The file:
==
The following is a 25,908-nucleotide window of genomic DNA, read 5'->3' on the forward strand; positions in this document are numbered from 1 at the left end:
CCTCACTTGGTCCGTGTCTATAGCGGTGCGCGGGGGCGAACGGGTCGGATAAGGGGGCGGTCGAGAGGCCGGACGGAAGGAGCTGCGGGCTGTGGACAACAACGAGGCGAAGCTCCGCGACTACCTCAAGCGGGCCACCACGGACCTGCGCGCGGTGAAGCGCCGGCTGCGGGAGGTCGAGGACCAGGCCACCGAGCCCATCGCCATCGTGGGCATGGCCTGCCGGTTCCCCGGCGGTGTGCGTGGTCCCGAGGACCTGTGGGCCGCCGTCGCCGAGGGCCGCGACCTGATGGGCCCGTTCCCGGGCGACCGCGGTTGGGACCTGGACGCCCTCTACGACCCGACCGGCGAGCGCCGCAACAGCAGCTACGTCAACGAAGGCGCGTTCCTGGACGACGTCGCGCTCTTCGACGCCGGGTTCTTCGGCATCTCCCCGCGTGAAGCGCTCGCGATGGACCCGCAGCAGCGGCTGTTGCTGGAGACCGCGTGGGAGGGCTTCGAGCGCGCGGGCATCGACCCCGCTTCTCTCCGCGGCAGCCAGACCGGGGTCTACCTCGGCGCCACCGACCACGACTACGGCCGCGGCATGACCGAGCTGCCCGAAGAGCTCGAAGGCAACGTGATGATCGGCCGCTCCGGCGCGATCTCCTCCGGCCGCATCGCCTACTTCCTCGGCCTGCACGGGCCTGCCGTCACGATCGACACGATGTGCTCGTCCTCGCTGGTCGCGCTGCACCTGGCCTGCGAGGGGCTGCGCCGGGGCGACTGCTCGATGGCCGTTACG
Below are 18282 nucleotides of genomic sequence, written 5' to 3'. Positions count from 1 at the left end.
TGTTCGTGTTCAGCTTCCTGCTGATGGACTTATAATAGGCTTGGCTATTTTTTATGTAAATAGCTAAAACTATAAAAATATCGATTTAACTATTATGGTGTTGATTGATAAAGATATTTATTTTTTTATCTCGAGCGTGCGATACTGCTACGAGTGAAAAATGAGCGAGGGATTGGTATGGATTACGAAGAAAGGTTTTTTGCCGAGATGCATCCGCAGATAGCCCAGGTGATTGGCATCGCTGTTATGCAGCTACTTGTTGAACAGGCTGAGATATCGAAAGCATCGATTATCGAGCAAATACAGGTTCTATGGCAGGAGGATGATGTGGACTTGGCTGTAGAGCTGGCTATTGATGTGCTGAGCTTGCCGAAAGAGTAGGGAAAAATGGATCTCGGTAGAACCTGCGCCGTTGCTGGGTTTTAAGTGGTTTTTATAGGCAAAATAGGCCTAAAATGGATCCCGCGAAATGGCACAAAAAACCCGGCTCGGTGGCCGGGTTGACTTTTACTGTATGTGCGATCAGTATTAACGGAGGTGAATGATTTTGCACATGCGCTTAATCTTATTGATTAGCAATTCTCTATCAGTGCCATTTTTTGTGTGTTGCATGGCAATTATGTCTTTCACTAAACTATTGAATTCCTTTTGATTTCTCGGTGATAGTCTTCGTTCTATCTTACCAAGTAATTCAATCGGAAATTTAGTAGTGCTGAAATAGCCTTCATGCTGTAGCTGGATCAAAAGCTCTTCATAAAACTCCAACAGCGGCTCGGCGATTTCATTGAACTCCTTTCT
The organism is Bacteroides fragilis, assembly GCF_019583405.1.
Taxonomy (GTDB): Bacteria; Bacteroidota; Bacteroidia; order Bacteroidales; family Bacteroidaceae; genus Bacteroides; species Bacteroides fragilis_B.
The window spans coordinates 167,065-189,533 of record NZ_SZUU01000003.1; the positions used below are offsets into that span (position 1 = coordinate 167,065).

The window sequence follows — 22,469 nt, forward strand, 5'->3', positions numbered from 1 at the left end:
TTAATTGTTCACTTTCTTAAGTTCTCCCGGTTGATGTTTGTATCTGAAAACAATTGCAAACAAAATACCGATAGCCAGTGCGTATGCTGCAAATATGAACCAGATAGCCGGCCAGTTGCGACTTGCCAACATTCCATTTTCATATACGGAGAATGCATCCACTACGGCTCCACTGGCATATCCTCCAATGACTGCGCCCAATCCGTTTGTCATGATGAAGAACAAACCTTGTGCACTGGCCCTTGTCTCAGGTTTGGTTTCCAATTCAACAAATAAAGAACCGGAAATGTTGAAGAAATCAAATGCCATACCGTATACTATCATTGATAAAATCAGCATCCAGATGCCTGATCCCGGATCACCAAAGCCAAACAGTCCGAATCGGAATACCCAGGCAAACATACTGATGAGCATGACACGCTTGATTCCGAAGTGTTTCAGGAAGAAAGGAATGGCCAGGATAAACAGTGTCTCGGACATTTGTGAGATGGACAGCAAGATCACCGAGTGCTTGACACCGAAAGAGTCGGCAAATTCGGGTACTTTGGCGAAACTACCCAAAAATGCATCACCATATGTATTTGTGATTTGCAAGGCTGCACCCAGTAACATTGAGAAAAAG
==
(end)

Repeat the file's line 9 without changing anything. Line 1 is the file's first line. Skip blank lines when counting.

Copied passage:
TTAATTGTTCACTTTCTTAAGTTCTCCCGGTTGATGTTTGTATCTGAAAACAATTGCAAACAAAATACCGATAGCCAGTGCGTATGCTGCAAATATGAACCAGATAGCCGGCCAGTTGCGACTTGCCAACATTCCATTTTCATATACGGAGAATGCATCCACTACGGCTCCACTGGCATATCCTCCAATGACTGCGCCCAATCCGTTTGTCATGATGAAGAACAAACCTTGTGCACTGGCCCTTGTCTCAGGTTTGGTTTCCAATTCAACAAATAAAGAACCGGAAATGTTGAAGAAATCAAATGCCATACCGTATACTATCATTGATAAAATCAGCATCCAGATGCCTGATCCCGGATCACCAAAGCCAAACAGTCCGAATCGGAATACCCAGGCAAACATACTGATGAGCATGACACGCTTGATTCCGAAGTGTTTCAGGAAGAAAGGAATGGCCAGGATAAACAGTGTCTCGGACATTTGTGAGATGGACAGCAAGATCACCGAGTGCTTGACACCGAAAGAGTCGGCAAATTCGGGTACTTTGGCGAAACTACCCAAAAATGCATCACCATATGTATTTGTGATTTGCAAGGCTGCACCCAGTAACATTGAGAAAAAG